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Restore hair and scalp equilibrium for holistic beauty!

by james.runkle@drummondst.com james.runkle@drummondst.com No Comments


For years, hair care products have been focused on addressing damage by providing solutions to repair, prevent and maintain hair health. With increased awareness, consumers now recognize that healthy scalp is also a fundamental foundation for healthy hair. Holistic care means to restore the hair at its core while maintaining a healthy scalp. With personalization and self-care at the forefront, consumers are looking for solutions that are inspired from skin care with an emphasis on natural and clean ingredients. In this article, we will discuss factors that affect scalp and hair health and provide an overview of the innovative technologies including specialized product treatments that help restore hair and scalp equilibrium.

Stressors that impact hair and scalp equilibrium

Hair and scalp are affected by several factors such as UV exposure, pollution, humidity, mechanical, chemical, physical stressors, and occlusion such as hats and head protectors (like wigs, protective styles etc.) [1]. Sebum on the scalp diffuses along the hair shaft and can attract product build-up and dust from air which can affect the scalp’s overall health. Additionally, the bacterial and yeast proliferation on the scalp is commonly associated with enhanced desquamation, itching, scratching and redness [1]. Some hair products may leave deposits on the scalp, while others can strip hair’s natural oils to the point that it begins to over-produce sebum [2].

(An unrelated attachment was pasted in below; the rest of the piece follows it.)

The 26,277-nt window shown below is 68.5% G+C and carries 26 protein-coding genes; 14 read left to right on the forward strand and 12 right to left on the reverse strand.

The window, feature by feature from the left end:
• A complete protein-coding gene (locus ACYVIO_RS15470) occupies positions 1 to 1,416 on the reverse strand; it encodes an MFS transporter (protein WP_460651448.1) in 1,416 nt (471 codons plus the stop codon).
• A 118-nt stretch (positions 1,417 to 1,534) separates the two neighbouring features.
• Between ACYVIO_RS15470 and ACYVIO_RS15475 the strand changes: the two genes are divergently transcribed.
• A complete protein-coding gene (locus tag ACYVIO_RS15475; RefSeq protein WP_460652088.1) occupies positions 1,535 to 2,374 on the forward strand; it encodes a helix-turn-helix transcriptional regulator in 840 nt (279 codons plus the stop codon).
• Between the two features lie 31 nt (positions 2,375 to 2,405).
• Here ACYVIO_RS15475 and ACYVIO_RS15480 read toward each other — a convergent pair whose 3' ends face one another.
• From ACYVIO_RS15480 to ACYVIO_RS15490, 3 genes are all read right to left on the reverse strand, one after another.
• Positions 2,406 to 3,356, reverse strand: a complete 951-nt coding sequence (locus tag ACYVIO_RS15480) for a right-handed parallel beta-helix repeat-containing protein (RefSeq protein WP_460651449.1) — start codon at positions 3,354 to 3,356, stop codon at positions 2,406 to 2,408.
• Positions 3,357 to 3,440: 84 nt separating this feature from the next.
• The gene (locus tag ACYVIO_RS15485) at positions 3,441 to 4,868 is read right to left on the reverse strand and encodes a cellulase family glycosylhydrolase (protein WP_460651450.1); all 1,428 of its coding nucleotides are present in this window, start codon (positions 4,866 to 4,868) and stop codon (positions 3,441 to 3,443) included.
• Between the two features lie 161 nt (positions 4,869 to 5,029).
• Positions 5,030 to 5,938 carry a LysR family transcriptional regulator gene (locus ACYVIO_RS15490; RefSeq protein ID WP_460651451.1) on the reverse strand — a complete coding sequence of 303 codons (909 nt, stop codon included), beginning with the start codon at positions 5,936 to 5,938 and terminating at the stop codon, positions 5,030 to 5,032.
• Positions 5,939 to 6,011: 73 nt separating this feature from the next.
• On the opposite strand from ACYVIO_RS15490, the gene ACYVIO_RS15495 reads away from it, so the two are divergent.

Oxidative stress, i.e., free radicals from sources like UV and pollution, can weaken scalp skin health and cause aging [3]. Sensitive scalp syndrome has been reported to arise from increasing levels of air pollution. Symptoms of sensitive scalp include itching, prickling in the scalp, dandruff, oily scalp, and pain in the hair roots. Pollutants also can migrate into the dermis and through the hair follicle (HF), leading to oxidative stress and hair fall [3]. Hormonal changes, medical conditions, heredity, and aging are cited as common causes of hair fall, but there has been a lot of searches for hair loss associated after COVID-19 (+250%) and how to stop hair fall post COVID increased by a whopping 1,250% [4].

The skin surface and follicular openings are recognized sites of rich microbial colonization and intense immune citation, with crosstalk across the skin barrier [5]. A disrupted microbiome may cause infections and inflammation to the scalp [6]. This disruption may aggravate scalp disorders that can lead to acne, eczema, alopecia, scalp psoriasis, seborrheic dermatitis/dandruff, etc. The aforementioned diseases of the skin and the hair follicles [HFs] are all due to the dysfunction of dysbiosis – the imbalance of the skin microbiome [5]. Scalp conditions also impact the quality of hair causing the resultant cuticular cells to be less flexible than normal, which may impair both anchorage and subsequent fiber surface integrity due to an oxidative stress environment [7]. Hair fibers become more brittle and chip off. This results in a rougher cuticle that is also less functionally effective [7].